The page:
It's been a long time coming, my friends.
Friday I replaced my August 2001 Quicksilver G4 867 PowerMac with a new Mac Pro, the stock configuration with twin 2.8 gigahertz quad-core Intel Xeons.
I have on order from Other World Computing an additional 4 gigabytes of memory and two 500 GB Seagate Barracuda hard drives to populate two more of the Mac Pro's four drive bays. (Tip for those new to the Mac: never buy memory or hard drives from Apple. The company has always drastically overcharged for those commodities. Better to buy such things from a Mac-oriented vendor like OWC, which – impressively -- had the faster memory modules designed for the new Mac Pros on its Web site the same day the machines were announced.)
I also plan to install a copy of Windows XP Professional on one of the spare drives to use with Bootcamp and Parallels. I don't plan to use Windows often, but sometimes it is a necessary evil.
Now, on to my impressions of the Mac Pro thus far:
Its speed lives up to any Apple bragging. I haven't been able to test many apps yet, but everything happens almost instantly. My Geekbench score was 7837, with the Quicksilver scoring 504 on the same test. I will test again when I get the additional memory modules; supposedly the Mac Pro prefers at least four of its eight RAM slots filled. There's also speculation on some Mac Web sites that an update to Mac OS X (10.5.2), expected during Macworld next week, will bring further speed improvements to the Mac Pro. I will post benchmark results on the blog as I implement upgrades.
The Mac Pro is as shockingly quiet as it is blazingly fast. When I say quiet, I mean you wouldn't know it's running if you didn't see the power light glowing on the front. The most noise it makes is when it's accessing the hard drive, and even that's barely audible.
It's far quieter than the Quicksilver, and don't get me started on Dual G5 wind tunnel I use at The Sun. Even though it sits under my desk, the G5's multiple fans make an ever-changing distracting racket. I can feel it blowing heat on my legs. I wonder if there's any money in The Sun's computer hardware budget ...
So far I like the slim aluminum keyboard, but I had already gotten used to the "chiclet" style keys on my MacBook. I prefer it, though it may not please everyone.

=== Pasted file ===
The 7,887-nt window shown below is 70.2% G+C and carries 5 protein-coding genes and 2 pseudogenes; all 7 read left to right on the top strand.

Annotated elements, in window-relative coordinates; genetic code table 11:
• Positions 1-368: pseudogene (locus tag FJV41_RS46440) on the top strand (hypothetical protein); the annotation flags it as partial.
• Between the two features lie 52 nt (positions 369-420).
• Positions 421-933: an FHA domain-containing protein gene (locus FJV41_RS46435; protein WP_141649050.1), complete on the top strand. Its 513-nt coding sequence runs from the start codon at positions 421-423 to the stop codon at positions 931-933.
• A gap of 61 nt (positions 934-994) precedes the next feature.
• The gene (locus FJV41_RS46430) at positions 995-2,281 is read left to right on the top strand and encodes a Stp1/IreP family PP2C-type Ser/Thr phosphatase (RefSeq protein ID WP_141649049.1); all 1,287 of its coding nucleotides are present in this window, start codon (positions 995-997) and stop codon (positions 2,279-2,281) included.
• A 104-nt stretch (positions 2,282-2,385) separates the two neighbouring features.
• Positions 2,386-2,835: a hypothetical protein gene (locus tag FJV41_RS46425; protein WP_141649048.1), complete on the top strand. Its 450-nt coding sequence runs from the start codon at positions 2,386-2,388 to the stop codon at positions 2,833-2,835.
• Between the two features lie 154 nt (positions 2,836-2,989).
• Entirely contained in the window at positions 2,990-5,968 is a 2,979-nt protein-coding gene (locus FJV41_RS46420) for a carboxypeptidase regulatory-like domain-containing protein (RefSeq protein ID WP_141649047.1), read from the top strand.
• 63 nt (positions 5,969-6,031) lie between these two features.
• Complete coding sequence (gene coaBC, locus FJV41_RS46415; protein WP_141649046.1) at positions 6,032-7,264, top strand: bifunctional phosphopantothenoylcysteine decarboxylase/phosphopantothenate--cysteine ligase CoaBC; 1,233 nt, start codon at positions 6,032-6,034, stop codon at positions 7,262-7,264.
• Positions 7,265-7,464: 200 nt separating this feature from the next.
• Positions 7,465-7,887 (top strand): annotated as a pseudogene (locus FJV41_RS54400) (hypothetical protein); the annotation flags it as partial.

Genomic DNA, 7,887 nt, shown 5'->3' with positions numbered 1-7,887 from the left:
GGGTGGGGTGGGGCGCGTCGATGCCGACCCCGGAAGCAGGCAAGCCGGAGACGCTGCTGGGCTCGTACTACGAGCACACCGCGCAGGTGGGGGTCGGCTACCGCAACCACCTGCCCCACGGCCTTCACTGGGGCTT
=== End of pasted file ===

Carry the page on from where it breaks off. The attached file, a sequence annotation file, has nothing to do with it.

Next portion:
The Mighty Mouse is another story. I found myself accidentally activating Exposé about every 15 seconds until I went into the System Preferences and turned off the side buttons. Trying to use the right side for right-clicking went poorly as well; one needs to be very precise in applying the pressure to get the mouse to right or left click. So I set both front buttons to left-click and set the scroll ball for right-clicks. I'll give it a few weeks but could end up going back to the cheap Kensington mouse still attached to the Quicksilver.
One piece of Apple software that has not received the kudos it deserves is the Migration Assistant. I had never had the opportunity to use it before, and expected most of my basic files to be moved over, but was astounded when it transferred my entire user profile in every detail. When I rebooted, my desktop appeared exactly as it had on the Quicksilver, right down to the scattered files and folders and my choice of desktop background art.
Setting up the Quicksilver in FireWire Target Disk mode, the entire process took less than two hours, and that was with about 40 gigabytes of data to transfer. I can't imagine how difficult this task would have been on a Windows PC.
One slight concern was that the Migration Assistant also transferred all the system hacks that I had running on the Quicksilver, which runs Tiger as its primary operating system. However, I had no meltdowns. FruitMenu appears to have disabled itself. MenuMeters works fine. (I can't tell you how cool it is to see the eight CPUs tracked in the menu bar.)
I have not experienced the most widely reported problem with the new Mac Pros, the failure to wake from sleep or freeze up while waking from sleep. I have done it at least a half dozen times in the past two days without incident.
After 48 hours, I'm very pleased with this machine. Now if you'll excuse me, I'm going back into "play" mode.